Saturday, January 16, 1999
THE once cool and calm Sukhna lake is no more an inviting host for the winged guests who used to throng the water body during this particular time of the year. The multi-hued birds make their annual sojourn in large numbers to the City Beautiful when the Siberian region and Europe are enveloped in snow.
However, lately their number has been going down. This has happened mainly because of the disturbance created at the site by the city administration in the form of water sports and boating in the lake. The decrease in the number of migratory birds this time has made environmentalists and wildlife experts sit up and take notice. They are of the view that if immediate steps are not taken to preserve this "national wetland", the number of migratory birds may decrease further. The problem, according to them, seems to have arisen because of the Administrations effort to develop Sukhna as a tourist spot, ignoring the environmental aspect of the lake and its flora and and fauna.
The winged guests are mainly from the far-flung areas of Siberia, China and the European region. Sukhna used to be their most-liked spot during the peak winter season in their respective areas. The route adopted by these birds to enter the country is either via Srinagar or the Pakistan border. On the way, they cross Iran, Afghanistan and Kazakhistan. Ducks, which were earlier visiting the lake, have not yet arrived. Two particular species of migratory ducks-- Bremen and Mallard-- the domesticated form of ducks popularly known as wild ducks of Siberia, have not been seen this time. This is for the first time that these two species have failed to arrive at the lake.
Even the local migratory birds visiting the lake from the upper Himalayan ranges during snowfall have diverted towards the wetland on the Sutlej headworks in Ropar district. Cuckoos, which were here aplenty, have also apparently rejected the lake as their temporary refuge during the winter months.
"The trend is alarming and if the required atmosphere is not provided, migratory birds may bid adieu to the lake for- ever", says Krishan Singh Arya, a leading environmentalist of the area. According to him, these migratory birds are hyper sensitive and if they intuitively feel that the lakeside is not calm and has been polluted by noise and habitation, they would stop visiting this area. "They have already stopped visiting Chhatbir Zoo because of crowds at the zoo", says Arya.
"Thick habitation and construction of multi- storey buildings near the lake in areas like Mani Majra and Nayagaon have created flight obstructions for these birds, and as a result their number is reducing", says M. Chhibber, Principal Executive of ESF Projects, Punjab. The shramdan has further aggravated the situation as the lake-bed is deepened by it. These birds require shallow water patches which help them in getting their feed easily.
Chhibber has observed that during the last few years the birds find the upper end of Ghaggar river, alongside Chhatbir Zoo, or the riverside in Ropar a better place than the Sukhna lakeside.
For these birds, a peaceful environment is more important than even their feed. According to wildlife experts, they can go hungry but cannot tolerate noise and intrusion. Moreover, the regulator end of the lake is full of filth and the water is far from clean. Fish population has, therefore, been affected, especially towards the forest side of the lake where the water level is considerably reduced now.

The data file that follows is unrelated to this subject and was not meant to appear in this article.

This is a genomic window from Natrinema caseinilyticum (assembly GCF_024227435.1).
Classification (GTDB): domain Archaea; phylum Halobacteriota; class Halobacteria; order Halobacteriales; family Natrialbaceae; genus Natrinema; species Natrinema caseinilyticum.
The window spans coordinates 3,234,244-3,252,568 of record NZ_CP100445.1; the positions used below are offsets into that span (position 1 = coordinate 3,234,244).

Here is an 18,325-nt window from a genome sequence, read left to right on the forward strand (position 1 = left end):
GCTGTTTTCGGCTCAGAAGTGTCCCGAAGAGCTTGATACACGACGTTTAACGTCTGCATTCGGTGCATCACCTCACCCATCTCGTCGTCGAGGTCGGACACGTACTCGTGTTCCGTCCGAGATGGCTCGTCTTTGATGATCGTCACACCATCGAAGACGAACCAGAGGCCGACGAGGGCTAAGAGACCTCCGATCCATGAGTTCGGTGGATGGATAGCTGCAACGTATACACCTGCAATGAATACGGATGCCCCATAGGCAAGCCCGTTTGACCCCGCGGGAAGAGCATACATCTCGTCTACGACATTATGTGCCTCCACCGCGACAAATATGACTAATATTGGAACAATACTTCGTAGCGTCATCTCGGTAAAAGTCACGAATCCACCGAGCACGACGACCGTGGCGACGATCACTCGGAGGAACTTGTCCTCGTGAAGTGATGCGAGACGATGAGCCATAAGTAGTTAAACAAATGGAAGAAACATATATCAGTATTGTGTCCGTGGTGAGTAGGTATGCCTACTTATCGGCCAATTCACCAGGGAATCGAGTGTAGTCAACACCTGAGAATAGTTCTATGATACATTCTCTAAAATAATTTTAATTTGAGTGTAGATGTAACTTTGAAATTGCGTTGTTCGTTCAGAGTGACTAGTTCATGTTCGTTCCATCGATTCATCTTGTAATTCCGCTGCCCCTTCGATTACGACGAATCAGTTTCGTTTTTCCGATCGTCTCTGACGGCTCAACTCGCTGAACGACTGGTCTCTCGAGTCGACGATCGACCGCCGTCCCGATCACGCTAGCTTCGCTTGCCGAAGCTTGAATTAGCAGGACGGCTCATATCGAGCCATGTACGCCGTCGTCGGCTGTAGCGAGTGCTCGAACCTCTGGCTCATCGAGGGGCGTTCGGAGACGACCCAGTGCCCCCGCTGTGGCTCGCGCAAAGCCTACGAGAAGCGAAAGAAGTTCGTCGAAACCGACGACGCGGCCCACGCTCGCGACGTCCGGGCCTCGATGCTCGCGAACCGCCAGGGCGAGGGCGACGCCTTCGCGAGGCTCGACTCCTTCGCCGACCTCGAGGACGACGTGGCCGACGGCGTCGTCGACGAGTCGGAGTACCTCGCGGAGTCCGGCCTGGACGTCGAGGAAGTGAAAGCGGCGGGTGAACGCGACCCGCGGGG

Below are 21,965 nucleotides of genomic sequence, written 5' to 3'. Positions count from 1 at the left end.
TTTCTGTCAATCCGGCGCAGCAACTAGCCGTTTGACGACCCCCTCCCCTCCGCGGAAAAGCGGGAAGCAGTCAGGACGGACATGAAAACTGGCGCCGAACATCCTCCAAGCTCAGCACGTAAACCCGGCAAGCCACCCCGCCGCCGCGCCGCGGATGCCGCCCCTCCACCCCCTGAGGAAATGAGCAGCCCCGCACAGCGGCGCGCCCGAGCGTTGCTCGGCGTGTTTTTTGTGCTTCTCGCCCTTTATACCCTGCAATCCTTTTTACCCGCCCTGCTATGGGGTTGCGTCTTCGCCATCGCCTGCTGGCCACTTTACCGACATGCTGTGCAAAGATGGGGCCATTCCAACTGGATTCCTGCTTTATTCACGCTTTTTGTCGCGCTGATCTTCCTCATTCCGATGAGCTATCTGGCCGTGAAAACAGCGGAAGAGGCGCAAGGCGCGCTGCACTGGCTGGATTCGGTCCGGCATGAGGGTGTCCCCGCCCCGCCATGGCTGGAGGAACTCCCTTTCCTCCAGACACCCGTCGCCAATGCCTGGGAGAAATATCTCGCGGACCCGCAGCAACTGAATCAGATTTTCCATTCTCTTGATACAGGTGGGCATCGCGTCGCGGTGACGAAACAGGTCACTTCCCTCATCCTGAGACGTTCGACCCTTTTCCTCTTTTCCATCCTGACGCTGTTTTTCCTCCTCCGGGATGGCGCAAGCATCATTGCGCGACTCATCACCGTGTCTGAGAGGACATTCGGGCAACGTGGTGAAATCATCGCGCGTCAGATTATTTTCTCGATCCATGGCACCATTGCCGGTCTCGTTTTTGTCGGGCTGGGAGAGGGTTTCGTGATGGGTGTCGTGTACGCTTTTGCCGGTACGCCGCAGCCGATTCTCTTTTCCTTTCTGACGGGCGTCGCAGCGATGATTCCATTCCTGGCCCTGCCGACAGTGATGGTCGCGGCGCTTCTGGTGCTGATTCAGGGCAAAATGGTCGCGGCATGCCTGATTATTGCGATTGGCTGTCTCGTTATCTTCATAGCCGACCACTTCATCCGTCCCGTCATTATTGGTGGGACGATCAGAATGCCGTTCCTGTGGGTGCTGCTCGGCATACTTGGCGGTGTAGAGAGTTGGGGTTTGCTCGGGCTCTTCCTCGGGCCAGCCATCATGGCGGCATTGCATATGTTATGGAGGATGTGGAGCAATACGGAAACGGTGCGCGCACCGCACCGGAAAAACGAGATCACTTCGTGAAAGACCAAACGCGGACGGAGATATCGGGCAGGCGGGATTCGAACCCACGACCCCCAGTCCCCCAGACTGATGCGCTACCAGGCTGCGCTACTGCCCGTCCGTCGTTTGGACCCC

"If the Punjab Government can ban fishing in Harike jheel to provide a peaceful environment to these birds, why cant the city Administration, in consultation with environmentalists, take steps to attract these birds, asks Arya. Earlier, there used to be functions to welcome migratory birds at the lake, but this time nothing has happened.
The major factors responsible for the decrease in the number of migratory birds are the rowing championships and regular boating by the visitors in the lake. The growing vehicular traffic alongside Sukhna is another reason for birds moving away from the lake, says Arya. A serious effort can also be made to regulate vehicular traffic at least on the back lane of Sukhna, which is not a regular route for vehicles anyway.
The Administration can also serve feed to these birds. Bharatpur and other bird sanctuaries have successfully experimented with wooden boxes filled with sea food which are floated in the shallow segments of the lake in order to attract birds during their visiting season. Moreover, the lakeside towards the jungle area and the regulator end should be kept peaceful and noise-free, says Chhibber. No mining and deep excavation should be permitted in this area so as to keep the water level shallow.
It is pertinent to mention here that besides the winter guests, even the local birds are leaving the city.
Environmentalists claim that the number of sparrows in the city have gone down drastically on account of the growing noise and air pollution levels. Most local birds have shifted base to adjoining villages, they say, and if urgent steps are not taken to increase the green cover and reduce noise levels, Chandigarh may well become like any other metro.
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